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Dentistry, Patient information
16th February 2020  •  Read 0 times

E-cigarettes, vaping and oral health

Electronic cigarettes (e-cigarettes) have rapidly become a fashionable alternative to smoking.  Its popularity has continued to soar with a 12.5% rise in the last year to approximately 3.6 million people vaping in the UK. This is in large part because people believe they are safe to use. Emerging evidence, however, suggests that this anything but true.

What’s in E-Cigarettes?

E-cigarettes contains a solution that comprises three main components: diluents, flavourings and nicotine. The majority (around 90 percent) of the solution is made up of the diluent, which is usually propylene glycol or vegetable glycerine and it is this which accounts for most of the ‘vapour’ production. Varying doses of Nicotine is present from 0 to 36mg/ml. As the nicotine and diluent are largely tasteless, flavourings are often added. There are over 7000 different flavours available including tobacco, menthol, coffee and fruit.

How do they work?

E-cigarettes work by heating up a nicotine-containing liquid to produce vapour instead of smoke (hence the term “vaping”). As vaping doesn’t involve the burning of tobacco, users can avoid inhaling many cancer-causing chemicals found in regular cigarettes. As such E-cigarette manufacturers claim that vaping is a safe alternative to smoking tobacco.

However, there are a number of health problems associated with the use of nicotine vaporising devices.

The Effects of E-Cigarettes on the Body

The World Health Organisation (WHO) recently warned against the use of e-cigarettes, advising they increase the risk of heart disease and lung disorders. The WHO also noted that vaping was particularly risky for the developing brains of teenagers and could damage a growing foetus.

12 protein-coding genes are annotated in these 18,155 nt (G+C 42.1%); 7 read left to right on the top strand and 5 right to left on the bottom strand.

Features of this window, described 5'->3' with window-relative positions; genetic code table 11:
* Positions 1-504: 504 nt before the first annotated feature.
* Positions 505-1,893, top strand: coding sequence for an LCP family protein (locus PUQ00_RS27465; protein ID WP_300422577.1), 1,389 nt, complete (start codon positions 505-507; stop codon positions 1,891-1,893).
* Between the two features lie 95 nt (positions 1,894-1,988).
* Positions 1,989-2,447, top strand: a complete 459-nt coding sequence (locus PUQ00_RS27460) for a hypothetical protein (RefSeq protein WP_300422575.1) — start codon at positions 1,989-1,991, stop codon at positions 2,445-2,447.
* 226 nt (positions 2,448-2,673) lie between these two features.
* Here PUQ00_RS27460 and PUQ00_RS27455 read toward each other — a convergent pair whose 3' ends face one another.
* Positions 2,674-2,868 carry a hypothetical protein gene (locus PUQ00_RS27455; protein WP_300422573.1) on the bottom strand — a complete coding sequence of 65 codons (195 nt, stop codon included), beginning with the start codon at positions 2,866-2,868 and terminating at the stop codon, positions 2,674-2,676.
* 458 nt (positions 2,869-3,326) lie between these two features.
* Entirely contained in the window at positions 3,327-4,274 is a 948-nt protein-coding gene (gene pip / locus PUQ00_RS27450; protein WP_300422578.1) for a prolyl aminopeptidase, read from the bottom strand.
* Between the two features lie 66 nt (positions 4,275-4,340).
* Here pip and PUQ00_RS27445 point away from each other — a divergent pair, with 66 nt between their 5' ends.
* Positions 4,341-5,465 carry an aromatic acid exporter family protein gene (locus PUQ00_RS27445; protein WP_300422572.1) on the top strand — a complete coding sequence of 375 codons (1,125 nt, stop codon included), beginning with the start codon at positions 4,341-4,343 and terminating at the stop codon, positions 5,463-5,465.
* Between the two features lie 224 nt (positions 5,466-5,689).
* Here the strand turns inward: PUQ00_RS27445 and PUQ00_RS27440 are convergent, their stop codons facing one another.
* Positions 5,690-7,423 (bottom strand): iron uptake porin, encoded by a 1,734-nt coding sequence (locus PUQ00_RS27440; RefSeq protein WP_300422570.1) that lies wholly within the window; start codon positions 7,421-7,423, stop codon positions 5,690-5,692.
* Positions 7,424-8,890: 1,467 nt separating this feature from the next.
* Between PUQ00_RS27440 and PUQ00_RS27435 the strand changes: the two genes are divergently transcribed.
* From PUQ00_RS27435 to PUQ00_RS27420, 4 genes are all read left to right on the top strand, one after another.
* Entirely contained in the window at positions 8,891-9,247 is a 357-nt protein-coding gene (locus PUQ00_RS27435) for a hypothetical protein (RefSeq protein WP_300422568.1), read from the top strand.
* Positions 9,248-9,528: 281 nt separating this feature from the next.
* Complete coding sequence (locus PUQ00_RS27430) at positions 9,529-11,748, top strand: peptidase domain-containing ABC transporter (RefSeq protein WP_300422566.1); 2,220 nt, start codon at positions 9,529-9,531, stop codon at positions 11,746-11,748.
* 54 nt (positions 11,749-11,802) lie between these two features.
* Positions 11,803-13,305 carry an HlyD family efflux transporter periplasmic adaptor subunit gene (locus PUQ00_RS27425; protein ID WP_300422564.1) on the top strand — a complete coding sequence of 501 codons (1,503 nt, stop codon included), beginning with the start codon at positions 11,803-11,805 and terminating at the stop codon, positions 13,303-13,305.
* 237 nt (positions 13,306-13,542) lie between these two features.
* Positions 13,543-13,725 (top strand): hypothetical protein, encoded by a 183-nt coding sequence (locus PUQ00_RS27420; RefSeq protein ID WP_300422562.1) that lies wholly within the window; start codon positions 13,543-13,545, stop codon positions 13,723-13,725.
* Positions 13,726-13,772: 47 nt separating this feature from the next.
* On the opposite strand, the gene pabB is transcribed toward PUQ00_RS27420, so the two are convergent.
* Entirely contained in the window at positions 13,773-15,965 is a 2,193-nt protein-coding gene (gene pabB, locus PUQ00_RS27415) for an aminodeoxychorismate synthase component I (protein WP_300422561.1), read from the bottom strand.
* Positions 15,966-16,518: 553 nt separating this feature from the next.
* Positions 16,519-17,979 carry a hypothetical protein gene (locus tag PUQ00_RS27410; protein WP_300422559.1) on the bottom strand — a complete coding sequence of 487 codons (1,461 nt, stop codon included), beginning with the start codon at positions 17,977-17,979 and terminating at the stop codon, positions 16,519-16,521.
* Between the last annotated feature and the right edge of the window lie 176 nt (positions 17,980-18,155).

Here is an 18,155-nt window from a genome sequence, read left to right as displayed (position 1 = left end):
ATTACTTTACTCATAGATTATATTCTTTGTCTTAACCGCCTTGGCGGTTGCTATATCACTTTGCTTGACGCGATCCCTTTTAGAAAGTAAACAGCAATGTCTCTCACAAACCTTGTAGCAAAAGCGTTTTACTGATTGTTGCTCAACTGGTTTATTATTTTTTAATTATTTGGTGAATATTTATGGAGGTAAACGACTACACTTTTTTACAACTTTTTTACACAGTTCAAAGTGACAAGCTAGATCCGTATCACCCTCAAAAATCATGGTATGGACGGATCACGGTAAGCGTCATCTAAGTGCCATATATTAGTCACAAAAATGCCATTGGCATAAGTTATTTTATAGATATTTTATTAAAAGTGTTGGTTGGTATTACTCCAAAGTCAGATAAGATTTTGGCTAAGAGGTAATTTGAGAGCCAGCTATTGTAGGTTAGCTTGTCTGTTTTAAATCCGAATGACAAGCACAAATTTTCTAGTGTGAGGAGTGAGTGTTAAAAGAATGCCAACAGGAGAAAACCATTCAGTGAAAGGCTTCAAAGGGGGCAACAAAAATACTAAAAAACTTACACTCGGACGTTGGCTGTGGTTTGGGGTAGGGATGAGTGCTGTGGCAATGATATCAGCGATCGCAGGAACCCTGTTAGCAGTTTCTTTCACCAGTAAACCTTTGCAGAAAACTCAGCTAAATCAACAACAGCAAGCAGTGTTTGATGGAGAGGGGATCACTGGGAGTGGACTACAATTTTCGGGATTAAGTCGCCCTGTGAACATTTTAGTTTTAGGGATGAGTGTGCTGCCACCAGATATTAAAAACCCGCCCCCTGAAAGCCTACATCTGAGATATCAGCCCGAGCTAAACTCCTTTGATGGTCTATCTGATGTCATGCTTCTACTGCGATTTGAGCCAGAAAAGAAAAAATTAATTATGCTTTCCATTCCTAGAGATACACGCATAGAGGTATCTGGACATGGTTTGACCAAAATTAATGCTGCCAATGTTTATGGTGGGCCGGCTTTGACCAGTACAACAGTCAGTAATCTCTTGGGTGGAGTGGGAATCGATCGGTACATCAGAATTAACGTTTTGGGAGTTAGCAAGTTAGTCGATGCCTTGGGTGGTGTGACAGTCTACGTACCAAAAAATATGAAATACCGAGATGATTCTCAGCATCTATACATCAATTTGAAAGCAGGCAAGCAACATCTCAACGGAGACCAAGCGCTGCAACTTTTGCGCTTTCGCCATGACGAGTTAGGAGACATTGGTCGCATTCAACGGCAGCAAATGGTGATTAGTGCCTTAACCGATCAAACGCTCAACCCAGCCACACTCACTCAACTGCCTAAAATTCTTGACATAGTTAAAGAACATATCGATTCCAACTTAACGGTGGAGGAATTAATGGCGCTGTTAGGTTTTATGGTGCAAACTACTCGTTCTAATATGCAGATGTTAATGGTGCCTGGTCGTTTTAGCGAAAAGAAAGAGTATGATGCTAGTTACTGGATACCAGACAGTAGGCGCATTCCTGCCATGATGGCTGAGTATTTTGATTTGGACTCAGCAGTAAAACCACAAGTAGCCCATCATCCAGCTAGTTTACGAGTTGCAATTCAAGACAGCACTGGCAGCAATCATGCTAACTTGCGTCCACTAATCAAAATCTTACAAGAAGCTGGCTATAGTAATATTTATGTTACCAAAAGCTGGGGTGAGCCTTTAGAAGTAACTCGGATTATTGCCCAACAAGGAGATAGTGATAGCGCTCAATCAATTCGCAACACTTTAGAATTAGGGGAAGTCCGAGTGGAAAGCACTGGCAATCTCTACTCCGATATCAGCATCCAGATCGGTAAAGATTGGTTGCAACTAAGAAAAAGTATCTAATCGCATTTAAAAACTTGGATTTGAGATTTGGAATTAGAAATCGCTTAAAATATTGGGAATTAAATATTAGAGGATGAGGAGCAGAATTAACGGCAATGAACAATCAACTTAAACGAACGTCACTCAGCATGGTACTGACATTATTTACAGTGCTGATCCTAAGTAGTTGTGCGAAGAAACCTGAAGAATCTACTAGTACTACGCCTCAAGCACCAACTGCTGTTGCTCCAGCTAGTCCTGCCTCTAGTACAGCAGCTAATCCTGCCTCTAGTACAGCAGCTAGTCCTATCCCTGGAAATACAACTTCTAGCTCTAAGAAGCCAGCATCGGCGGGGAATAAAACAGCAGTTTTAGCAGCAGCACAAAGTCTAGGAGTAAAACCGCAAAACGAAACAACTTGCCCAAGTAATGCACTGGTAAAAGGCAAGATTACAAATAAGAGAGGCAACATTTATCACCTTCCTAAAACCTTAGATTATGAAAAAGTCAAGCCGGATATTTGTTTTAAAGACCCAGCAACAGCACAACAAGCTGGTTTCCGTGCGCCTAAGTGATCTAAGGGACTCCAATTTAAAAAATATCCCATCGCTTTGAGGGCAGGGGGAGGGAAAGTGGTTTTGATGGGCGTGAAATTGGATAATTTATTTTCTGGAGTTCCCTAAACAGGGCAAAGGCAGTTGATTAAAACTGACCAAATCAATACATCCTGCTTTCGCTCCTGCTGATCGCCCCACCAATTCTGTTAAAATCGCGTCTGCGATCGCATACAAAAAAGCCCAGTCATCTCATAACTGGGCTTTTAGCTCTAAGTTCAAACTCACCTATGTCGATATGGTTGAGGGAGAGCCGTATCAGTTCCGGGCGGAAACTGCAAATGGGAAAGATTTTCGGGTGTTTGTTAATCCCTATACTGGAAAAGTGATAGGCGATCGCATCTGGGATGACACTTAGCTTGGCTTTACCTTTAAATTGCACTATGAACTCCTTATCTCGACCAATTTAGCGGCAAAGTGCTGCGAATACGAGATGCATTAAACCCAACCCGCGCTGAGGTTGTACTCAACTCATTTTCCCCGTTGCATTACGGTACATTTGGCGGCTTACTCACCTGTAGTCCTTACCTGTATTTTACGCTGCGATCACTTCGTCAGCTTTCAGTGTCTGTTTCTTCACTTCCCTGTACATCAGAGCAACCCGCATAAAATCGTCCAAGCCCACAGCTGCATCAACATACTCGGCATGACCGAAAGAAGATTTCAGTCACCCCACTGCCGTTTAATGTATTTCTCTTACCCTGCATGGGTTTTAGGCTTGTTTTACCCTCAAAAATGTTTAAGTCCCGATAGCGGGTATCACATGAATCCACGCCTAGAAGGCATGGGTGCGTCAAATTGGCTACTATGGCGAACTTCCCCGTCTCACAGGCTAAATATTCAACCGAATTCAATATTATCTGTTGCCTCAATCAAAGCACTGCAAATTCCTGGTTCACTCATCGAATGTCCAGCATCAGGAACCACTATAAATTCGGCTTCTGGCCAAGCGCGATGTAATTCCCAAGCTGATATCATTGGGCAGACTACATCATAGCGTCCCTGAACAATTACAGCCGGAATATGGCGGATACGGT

The Effects of E-Cigarettes on the Mouth 

The oral effects of vaping can include inflammation of the mouth and lips, fungal growth, dry mouth, burns, altered taste, bad breath, painful tongue, and an increased risk of tooth decay. People who vape also see a 27% decrease in tooth enamel hardness, Other studies report a link between gum disease and vaping in addition to an increased tooth decay risk likely associated with the flavouring and additives of the e-cigarette solution. One research study has suggested that e-cigarettes are as equally damaging to gums and teeth as conventional cigarettes.

Nicotine

Though nicotine vapour in e-cigarettes does not contain the deadly chemicals found in tobacco smoke, it is still harmful. On its own, nicotine is a powerfully addictive drug and works as stimulant, making smokers more alert whilst also increasing their heart rate and blood pressure. As with many stimulants, overuse of nicotine can lead to teeth grinding and reduced blood flow. Teeth grinding damages tooth enamel and can cause cracks and fractures. Reduced blood can mask inflammation and bleeding in the early stages of gum disease.

Whilst e-cigarettes are no-doubt harmful as advised by the WHO, they have not been around long enough for us to fully study and understand their long-term potential health impacts. Whilst cigarette smoke is likely worse for your health than e-cigarette vapour, it does not mean e-cigarettes are safe to use. There is little evidence that e-cigarettes help smokers to quit and tobacco users looking to give up should use safer, proven and licensed products. 

If you want more explanation on the harmful effects of e-cigarettes do not hesitate to contact OSD Healthcare to call 01442 331 900 to arrange an appointment with one of our dentists.

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About the author
Dr Ian Arad

Specialist Orthodontist

Dr Ian Arad is a passionate orthodontist and prides himself on providing excellent orthodontic treatment and personalised care. He is meticulous in his approach to treatment and works hard to give patients their desired outcome. He works both in private practice and the NHS.

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